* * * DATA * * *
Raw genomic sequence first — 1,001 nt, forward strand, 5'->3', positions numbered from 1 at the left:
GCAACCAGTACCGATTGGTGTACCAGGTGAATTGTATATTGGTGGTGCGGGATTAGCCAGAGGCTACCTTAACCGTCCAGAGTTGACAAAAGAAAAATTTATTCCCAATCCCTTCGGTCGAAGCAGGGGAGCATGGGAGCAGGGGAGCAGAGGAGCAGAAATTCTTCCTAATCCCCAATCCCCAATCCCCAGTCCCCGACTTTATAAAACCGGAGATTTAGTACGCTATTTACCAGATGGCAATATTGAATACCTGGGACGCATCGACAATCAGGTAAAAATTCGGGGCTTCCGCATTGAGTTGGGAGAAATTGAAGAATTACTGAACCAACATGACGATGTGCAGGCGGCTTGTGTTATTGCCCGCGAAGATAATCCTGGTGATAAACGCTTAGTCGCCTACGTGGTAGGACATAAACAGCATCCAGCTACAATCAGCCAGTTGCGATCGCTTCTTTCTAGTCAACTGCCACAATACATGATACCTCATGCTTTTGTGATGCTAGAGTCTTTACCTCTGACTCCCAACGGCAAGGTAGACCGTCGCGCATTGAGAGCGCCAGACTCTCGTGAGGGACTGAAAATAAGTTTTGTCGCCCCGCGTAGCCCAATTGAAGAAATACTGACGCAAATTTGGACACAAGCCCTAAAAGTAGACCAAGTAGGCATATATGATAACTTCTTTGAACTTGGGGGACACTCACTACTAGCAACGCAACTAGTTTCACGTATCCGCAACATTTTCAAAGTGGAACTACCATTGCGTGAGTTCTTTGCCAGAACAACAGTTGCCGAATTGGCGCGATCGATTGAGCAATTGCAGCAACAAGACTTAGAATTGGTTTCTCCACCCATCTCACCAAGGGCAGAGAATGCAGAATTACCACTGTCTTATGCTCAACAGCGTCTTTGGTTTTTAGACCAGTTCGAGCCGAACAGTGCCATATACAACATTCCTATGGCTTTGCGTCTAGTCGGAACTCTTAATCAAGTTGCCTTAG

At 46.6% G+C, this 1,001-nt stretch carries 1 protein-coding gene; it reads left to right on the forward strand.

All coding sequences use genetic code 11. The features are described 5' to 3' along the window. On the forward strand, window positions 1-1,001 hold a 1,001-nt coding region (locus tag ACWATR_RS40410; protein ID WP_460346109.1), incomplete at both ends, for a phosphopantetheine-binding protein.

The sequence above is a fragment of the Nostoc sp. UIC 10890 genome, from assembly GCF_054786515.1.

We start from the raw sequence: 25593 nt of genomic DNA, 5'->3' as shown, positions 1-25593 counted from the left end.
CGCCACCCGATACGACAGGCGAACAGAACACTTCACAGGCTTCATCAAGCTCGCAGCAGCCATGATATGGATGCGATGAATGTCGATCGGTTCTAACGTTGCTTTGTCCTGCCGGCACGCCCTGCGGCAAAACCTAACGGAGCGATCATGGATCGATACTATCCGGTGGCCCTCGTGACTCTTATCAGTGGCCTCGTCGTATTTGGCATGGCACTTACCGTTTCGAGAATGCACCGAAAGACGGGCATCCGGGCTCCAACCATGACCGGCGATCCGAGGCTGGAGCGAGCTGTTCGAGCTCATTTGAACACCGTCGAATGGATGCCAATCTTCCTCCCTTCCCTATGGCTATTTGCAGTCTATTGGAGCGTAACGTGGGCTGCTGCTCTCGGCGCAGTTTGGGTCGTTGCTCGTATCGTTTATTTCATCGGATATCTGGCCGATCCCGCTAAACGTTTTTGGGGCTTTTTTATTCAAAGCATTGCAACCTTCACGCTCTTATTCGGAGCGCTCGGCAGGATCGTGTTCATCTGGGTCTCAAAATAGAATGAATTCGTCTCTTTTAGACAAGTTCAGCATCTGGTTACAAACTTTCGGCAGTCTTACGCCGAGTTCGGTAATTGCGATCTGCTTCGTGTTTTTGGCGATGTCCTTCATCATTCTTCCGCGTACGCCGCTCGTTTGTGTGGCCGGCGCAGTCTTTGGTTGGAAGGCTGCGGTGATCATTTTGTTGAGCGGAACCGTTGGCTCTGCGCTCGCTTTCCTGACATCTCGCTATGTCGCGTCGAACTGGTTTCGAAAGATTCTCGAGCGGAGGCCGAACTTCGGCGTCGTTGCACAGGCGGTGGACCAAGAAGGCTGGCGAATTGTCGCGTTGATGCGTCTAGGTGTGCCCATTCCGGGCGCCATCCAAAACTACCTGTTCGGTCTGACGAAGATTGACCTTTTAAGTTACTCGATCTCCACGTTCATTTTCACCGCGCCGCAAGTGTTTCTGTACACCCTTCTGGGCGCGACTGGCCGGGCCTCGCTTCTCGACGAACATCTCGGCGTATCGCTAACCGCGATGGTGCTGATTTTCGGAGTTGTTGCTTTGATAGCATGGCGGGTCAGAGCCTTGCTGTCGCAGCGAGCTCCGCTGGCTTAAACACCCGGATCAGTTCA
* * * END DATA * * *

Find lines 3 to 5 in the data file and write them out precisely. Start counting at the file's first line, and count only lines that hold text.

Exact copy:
At 46.6% G+C, this 1,001-nt stretch carries 1 protein-coding gene; it reads left to right on the forward strand.

All coding sequences use genetic code 11. The features are described 5' to 3' along the window. On the forward strand, window positions 1-1,001 hold a 1,001-nt coding region (locus tag ACWATR_RS40410; protein ID WP_460346109.1), incomplete at both ends, for a phosphopantetheine-binding protein.

The sequence above is a fragment of the Nostoc sp. UIC 10890 genome, from assembly GCF_054786515.1.